Over the last three decades, China has opened up and reformed. Cities have undergone unprecedented change. Fishing villages that once housed 5,000 people now house over 10 million.
This story is common across most industrial cities in China today. As they go through unprecedented levels of growth in population, with some as high as a 6,000% increase, these cities have learnt, grown and adapted to their challenges through leveraging technology and fostering innovation.
Daniel Zhou, President of Enterprise BG of the Southern Pacific Region at Huawei, shares with GovInsider some of the cities that have undergone this transformation, and the lessons ASEAN can take away from them.
Learning from China
An important first lesson for ASEAN, Zhou points out, is creating an ecosystem of government, private sector and citizens. In today’s age of specialisation, it is unlikely for one company or government to have all the solutions.
Instead, various companies and government can work together in an ecosystem to solve problems, he says. Governments working with the private sector to solve various challenges in the city can help create jobs and foster innovation in the city. Creating an ecosystem of solution providers creates a pool of experts to bank on when problems arise as well.
Building an open platform is one way of creating this ecosystem, Zhou highlights. Most of the time, no single company works on a project with the government, he points out. An open operating system – that any company can come in and plug into – is best suited to solving problems, he continues.
“Governments should redefine their position as a digital transformation enabler, which means they use the best of their resources to provide a platform.”
Another key factor in building smart cities is planning for the long term, Zhou says. “Unlike other projects where we stop at a certain point of the year, it’s ongoing, so planning a project is also important,” he notes. For instance, when making the decision to use IoT devices, “you have plenty of choice today, but to select which one is more suitable for you, it has to be a more long-term evolution”.
ASEAN infrastructure spending has increased in the last couple of years substantially, but the emphasis should also be on digital infrastructure, notes Zhou. “AI cannot run on a very poor network – it’s simply not possible,” he points out.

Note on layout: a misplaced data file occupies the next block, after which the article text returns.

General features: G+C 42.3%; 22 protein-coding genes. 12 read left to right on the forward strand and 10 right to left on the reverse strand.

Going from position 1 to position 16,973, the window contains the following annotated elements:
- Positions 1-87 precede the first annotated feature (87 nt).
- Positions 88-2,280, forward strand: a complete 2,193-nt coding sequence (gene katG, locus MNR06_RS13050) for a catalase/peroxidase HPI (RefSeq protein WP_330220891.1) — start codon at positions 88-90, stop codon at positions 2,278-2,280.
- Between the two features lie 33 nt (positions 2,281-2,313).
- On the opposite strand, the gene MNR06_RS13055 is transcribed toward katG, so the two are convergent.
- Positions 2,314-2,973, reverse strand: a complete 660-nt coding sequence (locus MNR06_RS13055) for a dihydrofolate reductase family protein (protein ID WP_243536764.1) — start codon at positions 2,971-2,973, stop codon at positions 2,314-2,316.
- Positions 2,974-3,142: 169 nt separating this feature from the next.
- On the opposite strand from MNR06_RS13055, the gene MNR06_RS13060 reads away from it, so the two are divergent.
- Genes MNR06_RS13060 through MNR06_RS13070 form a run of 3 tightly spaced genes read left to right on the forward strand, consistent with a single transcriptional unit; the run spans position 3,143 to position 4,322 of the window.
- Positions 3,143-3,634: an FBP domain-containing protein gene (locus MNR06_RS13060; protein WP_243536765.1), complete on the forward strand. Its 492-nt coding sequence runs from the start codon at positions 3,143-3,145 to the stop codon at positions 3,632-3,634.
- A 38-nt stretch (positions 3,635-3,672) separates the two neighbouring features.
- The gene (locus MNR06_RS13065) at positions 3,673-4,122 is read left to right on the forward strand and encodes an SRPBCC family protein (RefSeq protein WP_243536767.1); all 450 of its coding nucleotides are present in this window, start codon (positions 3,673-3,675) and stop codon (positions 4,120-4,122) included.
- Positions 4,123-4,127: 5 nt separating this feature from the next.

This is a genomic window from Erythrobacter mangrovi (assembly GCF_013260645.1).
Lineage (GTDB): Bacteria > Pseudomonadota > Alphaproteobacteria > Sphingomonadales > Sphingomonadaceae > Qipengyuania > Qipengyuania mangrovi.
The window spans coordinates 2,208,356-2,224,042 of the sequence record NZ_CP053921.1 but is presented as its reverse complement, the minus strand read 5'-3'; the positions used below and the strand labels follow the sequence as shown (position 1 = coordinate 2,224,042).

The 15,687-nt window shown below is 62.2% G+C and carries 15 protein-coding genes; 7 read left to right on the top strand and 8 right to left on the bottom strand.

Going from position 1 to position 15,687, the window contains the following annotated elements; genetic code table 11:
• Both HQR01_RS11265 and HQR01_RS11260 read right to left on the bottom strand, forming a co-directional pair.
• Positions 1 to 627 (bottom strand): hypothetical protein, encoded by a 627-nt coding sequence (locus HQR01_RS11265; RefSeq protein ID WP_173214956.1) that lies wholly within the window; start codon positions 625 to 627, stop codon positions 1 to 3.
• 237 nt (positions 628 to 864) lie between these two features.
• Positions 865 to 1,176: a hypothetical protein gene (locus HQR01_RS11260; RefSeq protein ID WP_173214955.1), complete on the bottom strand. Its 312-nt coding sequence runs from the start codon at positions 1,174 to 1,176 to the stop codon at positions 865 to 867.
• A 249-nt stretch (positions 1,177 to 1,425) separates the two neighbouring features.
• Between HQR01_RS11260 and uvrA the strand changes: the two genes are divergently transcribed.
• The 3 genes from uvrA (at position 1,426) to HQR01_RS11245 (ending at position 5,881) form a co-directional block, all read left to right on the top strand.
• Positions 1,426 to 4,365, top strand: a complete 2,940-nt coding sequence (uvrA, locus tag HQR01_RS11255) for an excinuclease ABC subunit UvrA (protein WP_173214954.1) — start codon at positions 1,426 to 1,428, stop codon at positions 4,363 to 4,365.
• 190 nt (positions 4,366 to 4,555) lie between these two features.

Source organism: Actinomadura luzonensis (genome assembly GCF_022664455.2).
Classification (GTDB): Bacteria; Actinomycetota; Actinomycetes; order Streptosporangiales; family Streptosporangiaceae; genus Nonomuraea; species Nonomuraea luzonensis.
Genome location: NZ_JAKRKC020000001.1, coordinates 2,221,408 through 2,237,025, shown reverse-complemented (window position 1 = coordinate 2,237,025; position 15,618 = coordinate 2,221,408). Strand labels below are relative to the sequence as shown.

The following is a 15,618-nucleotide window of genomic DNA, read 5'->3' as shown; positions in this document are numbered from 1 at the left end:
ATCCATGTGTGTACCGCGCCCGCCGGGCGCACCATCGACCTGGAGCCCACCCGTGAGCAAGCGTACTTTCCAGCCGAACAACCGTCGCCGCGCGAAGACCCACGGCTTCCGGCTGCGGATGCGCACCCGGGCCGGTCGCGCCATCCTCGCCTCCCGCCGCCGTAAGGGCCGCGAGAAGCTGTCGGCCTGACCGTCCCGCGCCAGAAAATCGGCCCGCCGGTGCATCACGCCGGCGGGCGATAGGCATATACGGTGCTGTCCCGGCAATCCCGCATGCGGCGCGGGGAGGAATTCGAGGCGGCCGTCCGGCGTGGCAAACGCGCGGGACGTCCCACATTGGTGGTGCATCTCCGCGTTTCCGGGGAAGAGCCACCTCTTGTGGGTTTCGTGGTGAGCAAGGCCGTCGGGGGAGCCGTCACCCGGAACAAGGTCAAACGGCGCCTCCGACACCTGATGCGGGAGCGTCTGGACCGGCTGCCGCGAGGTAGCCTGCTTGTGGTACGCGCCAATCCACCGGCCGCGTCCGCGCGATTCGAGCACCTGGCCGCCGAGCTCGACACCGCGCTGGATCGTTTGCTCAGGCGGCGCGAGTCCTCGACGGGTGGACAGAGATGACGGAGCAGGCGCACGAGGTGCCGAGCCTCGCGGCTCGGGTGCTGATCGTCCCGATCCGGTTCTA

Similarly, meeting power demand in the ASEAN region can take up to US$500 billion. With high power costs, building data centres will be difficult in the region, Zhou says. “Without data centres, there’s no cloud business, and if there’s no cloud business, there’s no AI as well,” he remarks.
Improving public safety
Shenzhen, the country’s wealthiest city and its first special economic zone, sees a massive movement of people on a daily basis. “Shenzhen is a very big migrant city; there are more than 15 million people,” notes Zhou. In 2015, Shenzhen 116.3 million tourists visited Shenzhen.
As people flock in and out of the city, the local police department has found it difficult to keep crime at bay, Zhou says. With video facial recognition and the use of Artificial Intelligence, the police can now easily track criminals and enhance public safety, he points out.
The city is pooling data from various cameras and systems across different agencies onto a central monitoring platform, he says. The AI algorithm crunches through these data to track potential suspects. Last year, a kidnapped three-year-old boy was found two seconds after an AI search through live security camera footage in Shenzhen, reported Xinhua.
Shandong province is one of China’s largest industrial hubs, and curbing pollution is a difficult feat for public officials. However, Weifang, a northern city in the region is now using big data and technology to improve citizens’ quality of life.
The city is putting a million sensors to use to detect useful information that is fed back to increase people’s welfare. Plug-and-play street lamps monitor the city’s lighting system in real-time, adjust brightness automatically, and detect faults.
IoT sensors in the city help to monitor air pollution, and public utility data such as availability of parking areas, he adds.
Cutting down wait time
China’s commercial capital, Shanghai, is looking to improve the process for setting up businesses. Currently, the process to apply for a company registration usually takes one applicant multiple trips to different agencies and at least a month.
Today, with an integrated public service application, the time needed to register companies is cut down to less than an hour, says Zhou. Big data plays a key role in increasing efficiency of services, he adds. With the government cloud app, applicants no longer have to visit various government agencies to apply for permits; instead, they can complete all the required tasks through one single portal.
Here, Huawei helped the Shanghai city government to fast track public service by combining various agency processes. “Government cloud is not simply putting all the resources together, but also with the big data, the most difficult part is how you can change the normal processes of the olden days,” Zhou explains.
As ASEAN grows in this new era of digital technology, there is much it can draw from China’s experience: foster innovation through ecosystems, invest in digital infrastructure, and plan long term.